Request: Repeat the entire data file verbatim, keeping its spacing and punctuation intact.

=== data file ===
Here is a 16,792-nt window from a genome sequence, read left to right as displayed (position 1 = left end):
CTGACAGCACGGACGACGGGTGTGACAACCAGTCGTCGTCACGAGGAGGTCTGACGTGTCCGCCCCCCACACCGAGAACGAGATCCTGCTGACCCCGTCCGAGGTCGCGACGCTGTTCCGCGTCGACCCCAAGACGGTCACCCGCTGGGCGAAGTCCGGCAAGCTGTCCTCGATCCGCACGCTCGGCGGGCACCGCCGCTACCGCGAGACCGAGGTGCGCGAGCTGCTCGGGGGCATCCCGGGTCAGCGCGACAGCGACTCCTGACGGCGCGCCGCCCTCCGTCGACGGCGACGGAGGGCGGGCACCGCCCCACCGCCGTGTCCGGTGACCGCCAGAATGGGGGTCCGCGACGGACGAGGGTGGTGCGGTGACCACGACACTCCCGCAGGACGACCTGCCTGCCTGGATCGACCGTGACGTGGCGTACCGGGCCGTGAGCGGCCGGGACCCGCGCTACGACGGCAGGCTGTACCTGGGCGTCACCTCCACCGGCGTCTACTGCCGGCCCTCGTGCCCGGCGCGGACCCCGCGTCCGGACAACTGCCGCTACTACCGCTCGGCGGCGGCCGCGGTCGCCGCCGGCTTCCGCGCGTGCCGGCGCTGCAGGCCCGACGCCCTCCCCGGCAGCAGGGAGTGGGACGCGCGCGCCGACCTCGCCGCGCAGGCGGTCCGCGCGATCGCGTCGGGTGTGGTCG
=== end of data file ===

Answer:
Here is a 16,792-nt window from a genome sequence, read left to right as displayed (position 1 = left end):
CTGACAGCACGGACGACGGGTGTGACAACCAGTCGTCGTCACGAGGAGGTCTGACGTGTCCGCCCCCCACACCGAGAACGAGATCCTGCTGACCCCGTCCGAGGTCGCGACGCTGTTCCGCGTCGACCCCAAGACGGTCACCCGCTGGGCGAAGTCCGGCAAGCTGTCCTCGATCCGCACGCTCGGCGGGCACCGCCGCTACCGCGAGACCGAGGTGCGCGAGCTGCTCGGGGGCATCCCGGGTCAGCGCGACAGCGACTCCTGACGGCGCGCCGCCCTCCGTCGACGGCGACGGAGGGCGGGCACCGCCCCACCGCCGTGTCCGGTGACCGCCAGAATGGGGGTCCGCGACGGACGAGGGTGGTGCGGTGACCACGACACTCCCGCAGGACGACCTGCCTGCCTGGATCGACCGTGACGTGGCGTACCGGGCCGTGAGCGGCCGGGACCCGCGCTACGACGGCAGGCTGTACCTGGGCGTCACCTCCACCGGCGTCTACTGCCGGCCCTCGTGCCCGGCGCGGACCCCGCGTCCGGACAACTGCCGCTACTACCGCTCGGCGGCGGCCGCGGTCGCCGCCGGCTTCCGCGCGTGCCGGCGCTGCAGGCCCGACGCCCTCCCCGGCAGCAGGGAGTGGGACGCGCGCGCCGACCTCGCCGCGCAGGCGGTCCGCGCGATCGCGTCGGGTGTGGTCG